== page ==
The Queen of Dirt Island

In The Queen of Dirt Island, a quietly propulsive novel, each vignette-like chapter draws in readers with an opening statement, such as "She was born" and "Nana came around." This sixth novel from Irish author Donal Ryan (All We Shall Know; The Spinning Heart) follows the Aylward women, "safe inside their small house, swathed and cosseted in love," and the ways in which they meet life's challenges with mutual support.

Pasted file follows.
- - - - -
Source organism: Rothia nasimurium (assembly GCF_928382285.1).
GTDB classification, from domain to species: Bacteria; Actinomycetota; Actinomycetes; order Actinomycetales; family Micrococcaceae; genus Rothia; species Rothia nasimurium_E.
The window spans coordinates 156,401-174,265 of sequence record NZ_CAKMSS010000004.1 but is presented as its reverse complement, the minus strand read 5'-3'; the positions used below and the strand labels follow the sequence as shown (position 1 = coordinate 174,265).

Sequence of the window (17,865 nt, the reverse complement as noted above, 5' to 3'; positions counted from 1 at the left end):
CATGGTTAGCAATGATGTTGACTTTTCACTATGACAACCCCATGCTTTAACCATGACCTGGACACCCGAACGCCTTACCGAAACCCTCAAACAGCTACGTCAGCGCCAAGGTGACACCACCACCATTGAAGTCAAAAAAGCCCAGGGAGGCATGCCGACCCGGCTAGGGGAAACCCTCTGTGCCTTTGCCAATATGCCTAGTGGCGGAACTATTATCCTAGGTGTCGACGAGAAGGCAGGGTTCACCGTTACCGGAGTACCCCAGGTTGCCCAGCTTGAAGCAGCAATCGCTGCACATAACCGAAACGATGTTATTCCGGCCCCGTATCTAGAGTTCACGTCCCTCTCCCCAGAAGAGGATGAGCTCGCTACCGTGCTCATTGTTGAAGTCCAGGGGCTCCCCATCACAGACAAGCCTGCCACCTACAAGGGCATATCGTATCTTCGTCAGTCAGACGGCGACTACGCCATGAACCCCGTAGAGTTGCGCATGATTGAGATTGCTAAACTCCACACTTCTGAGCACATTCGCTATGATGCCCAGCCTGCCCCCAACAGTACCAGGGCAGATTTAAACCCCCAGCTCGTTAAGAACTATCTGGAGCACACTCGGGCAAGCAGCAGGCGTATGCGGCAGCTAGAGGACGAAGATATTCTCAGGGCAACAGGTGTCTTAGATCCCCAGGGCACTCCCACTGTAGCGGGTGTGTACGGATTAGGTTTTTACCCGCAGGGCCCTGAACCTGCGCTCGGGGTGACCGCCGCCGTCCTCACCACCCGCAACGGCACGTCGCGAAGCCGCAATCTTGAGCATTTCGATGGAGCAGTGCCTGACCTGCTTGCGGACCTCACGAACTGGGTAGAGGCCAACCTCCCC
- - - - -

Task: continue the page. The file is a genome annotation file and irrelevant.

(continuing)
The novel opens as three-day-old Saoirse Aylward's father dies in a car crash near the Tipperary estate where the Aylwards had "farmed the land and lived their lives." Saoirse and her mother, Eileen, share their bungalow; Eileen's mother in-law, Nana, lives down the road. The friendship of these women serves as Saoirse's security during her childhood; their laughter meant "the world would find again its perfect peace." Years bring strife: Nana's other son is convicted of gunrunning; Eileen's family shuns her; and Saoirse gets pregnant. Nana addresses their shock: "as cross as your mother is or was or as regretful as you might be it's all the one now for good and for glory." Nana moves in when baby Pearl arrives, forming a four-generation family of Aylward women. Defying the "meanness and sorrow of the world," their strength generates hopefulness and joy. Years later, as Nana is dying, Ryan writes that time "will wind its own sweet way" and beautifully concludes the novel as it began, with Saoirse and Eileen in the bungalow. The two have launched Pearl, grown to be "beautiful inside and out," into the world; she is grounded in love and secure that "things would play out as they would." --Cheryl McKeon, Book House of Stuyvesant Plaza, Albany, N.Y.

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